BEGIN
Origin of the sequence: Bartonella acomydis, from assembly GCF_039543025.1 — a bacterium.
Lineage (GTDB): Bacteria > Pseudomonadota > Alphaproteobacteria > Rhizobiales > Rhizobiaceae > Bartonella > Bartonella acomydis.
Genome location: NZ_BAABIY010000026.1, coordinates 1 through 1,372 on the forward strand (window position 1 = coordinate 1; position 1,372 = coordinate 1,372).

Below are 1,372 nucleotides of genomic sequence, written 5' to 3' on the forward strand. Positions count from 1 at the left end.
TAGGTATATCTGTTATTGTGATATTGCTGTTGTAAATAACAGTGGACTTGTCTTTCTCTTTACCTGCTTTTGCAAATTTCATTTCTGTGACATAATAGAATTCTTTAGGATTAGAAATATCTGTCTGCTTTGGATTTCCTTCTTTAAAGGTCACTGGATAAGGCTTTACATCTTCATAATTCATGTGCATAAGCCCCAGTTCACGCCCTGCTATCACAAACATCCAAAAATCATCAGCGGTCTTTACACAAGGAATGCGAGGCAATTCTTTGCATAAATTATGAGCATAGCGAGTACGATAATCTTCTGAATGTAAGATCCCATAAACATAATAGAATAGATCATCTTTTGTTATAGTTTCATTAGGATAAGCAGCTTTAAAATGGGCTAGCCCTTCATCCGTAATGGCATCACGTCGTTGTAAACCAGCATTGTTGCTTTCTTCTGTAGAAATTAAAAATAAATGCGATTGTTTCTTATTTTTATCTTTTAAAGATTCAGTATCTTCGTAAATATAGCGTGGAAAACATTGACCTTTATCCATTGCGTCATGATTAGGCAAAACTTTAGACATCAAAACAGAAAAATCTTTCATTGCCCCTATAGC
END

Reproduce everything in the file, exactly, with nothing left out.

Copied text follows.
Origin of the sequence: Bartonella acomydis, from assembly GCF_039543025.1 — a bacterium.
Lineage (GTDB): Bacteria > Pseudomonadota > Alphaproteobacteria > Rhizobiales > Rhizobiaceae > Bartonella > Bartonella acomydis.
Genome location: NZ_BAABIY010000026.1, coordinates 1 through 1,372 on the forward strand (window position 1 = coordinate 1; position 1,372 = coordinate 1,372).

Below are 1,372 nucleotides of genomic sequence, written 5' to 3' on the forward strand. Positions count from 1 at the left end.
TAGGTATATCTGTTATTGTGATATTGCTGTTGTAAATAACAGTGGACTTGTCTTTCTCTTTACCTGCTTTTGCAAATTTCATTTCTGTGACATAATAGAATTCTTTAGGATTAGAAATATCTGTCTGCTTTGGATTTCCTTCTTTAAAGGTCACTGGATAAGGCTTTACATCTTCATAATTCATGTGCATAAGCCCCAGTTCACGCCCTGCTATCACAAACATCCAAAAATCATCAGCGGTCTTTACACAAGGAATGCGAGGCAATTCTTTGCATAAATTATGAGCATAGCGAGTACGATAATCTTCTGAATGTAAGATCCCATAAACATAATAGAATAGATCATCTTTTGTTATAGTTTCATTAGGATAAGCAGCTTTAAAATGGGCTAGCCCTTCATCCGTAATGGCATCACGTCGTTGTAAACCAGCATTGTTGCTTTCTTCTGTAGAAATTAAAAATAAATGCGATTGTTTCTTATTTTTATCTTTTAAAGATTCAGTATCTTCGTAAATATAGCGTGGAAAACATTGACCTTTATCCATTGCGTCATGATTAGGCAAAACTTTAGACATCAAAACAGAAAAATCTTTCATTGCCCCTATAGC